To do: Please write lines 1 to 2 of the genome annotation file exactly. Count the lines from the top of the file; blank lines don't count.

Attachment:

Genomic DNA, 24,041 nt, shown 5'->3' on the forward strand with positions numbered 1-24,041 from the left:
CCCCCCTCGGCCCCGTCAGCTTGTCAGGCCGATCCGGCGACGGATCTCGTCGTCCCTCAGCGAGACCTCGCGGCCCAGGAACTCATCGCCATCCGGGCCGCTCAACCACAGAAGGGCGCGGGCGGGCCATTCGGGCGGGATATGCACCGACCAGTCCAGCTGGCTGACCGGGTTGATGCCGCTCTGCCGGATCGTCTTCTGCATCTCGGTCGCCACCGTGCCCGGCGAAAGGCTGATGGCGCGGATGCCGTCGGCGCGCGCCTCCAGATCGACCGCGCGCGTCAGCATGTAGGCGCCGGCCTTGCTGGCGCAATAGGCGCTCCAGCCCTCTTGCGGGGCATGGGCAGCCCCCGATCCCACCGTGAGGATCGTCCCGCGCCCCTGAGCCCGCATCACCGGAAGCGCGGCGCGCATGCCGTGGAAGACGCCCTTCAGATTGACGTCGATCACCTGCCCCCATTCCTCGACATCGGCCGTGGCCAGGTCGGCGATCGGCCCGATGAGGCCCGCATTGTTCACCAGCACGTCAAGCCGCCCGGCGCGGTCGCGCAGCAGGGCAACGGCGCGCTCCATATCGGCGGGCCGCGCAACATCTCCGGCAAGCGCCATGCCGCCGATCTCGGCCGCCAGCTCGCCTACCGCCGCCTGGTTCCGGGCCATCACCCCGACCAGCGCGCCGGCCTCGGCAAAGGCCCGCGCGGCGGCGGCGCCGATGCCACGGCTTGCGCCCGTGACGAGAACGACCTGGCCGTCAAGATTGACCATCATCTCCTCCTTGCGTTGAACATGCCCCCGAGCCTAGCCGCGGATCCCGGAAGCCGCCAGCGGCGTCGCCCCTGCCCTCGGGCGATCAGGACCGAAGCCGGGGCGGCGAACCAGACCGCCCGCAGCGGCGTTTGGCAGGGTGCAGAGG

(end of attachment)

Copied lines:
Genomic DNA, 24,041 nt, shown 5'->3' on the forward strand with positions numbered 1-24,041 from the left:
CCCCCCTCGGCCCCGTCAGCTTGTCAGGCCGATCCGGCGACGGATCTCGTCGTCCCTCAGCGAGACCTCGCGGCCCAGGAACTCATCGCCATCCGGGCCGCTCAACCACAGAAGGGCGCGGGCGGGCCATTCGGGCGGGATATGCACCGACCAGTCCAGCTGGCTGACCGGGTTGATGCCGCTCTGCCGGATCGTCTTCTGCATCTCGGTCGCCACCGTGCCCGGCGAAAGGCTGATGGCGCGGATGCCGTCGGCGCGCGCCTCCAGATCGACCGCGCGCGTCAGCATGTAGGCGCCGGCCTTGCTGGCGCAATAGGCGCTCCAGCCCTCTTGCGGGGCATGGGCAGCCCCCGATCCCACCGTGAGGATCGTCCCGCGCCCCTGAGCCCGCATCACCGGAAGCGCGGCGCGCATGCCGTGGAAGACGCCCTTCAGATTGACGTCGATCACCTGCCCCCATTCCTCGACATCGGCCGTGGCCAGGTCGGCGATCGGCCCGATGAGGCCCGCATTGTTCACCAGCACGTCAAGCCGCCCGGCGCGGTCGCGCAGCAGGGCAACGGCGCGCTCCATATCGGCGGGCCGCGCAACATCTCCGGCAAGCGCCATGCCGCCGATCTCGGCCGCCAGCTCGCCTACCGCCGCCTGGTTCCGGGCCATCACCCCGACCAGCGCGCCGGCCTCGGCAAAGGCCCGCGCGGCGGCGGCGCCGATGCCACGGCTTGCGCCCGTGACGAGAACGACCTGGCCGTCAAGATTGACCATCATCTCCTCCTTGCGTTGAACATGCCCCCGAGCCTAGCCGCGGATCCCGGAAGCCGCCAGCGGCGTCGCCCCTGCCCTCGGGCGATCAGGACCGAAGCCGGGGCGGCGAACCAGACCGCCCGCAGCGGCGTTTGGCAGGGTGCAGAGG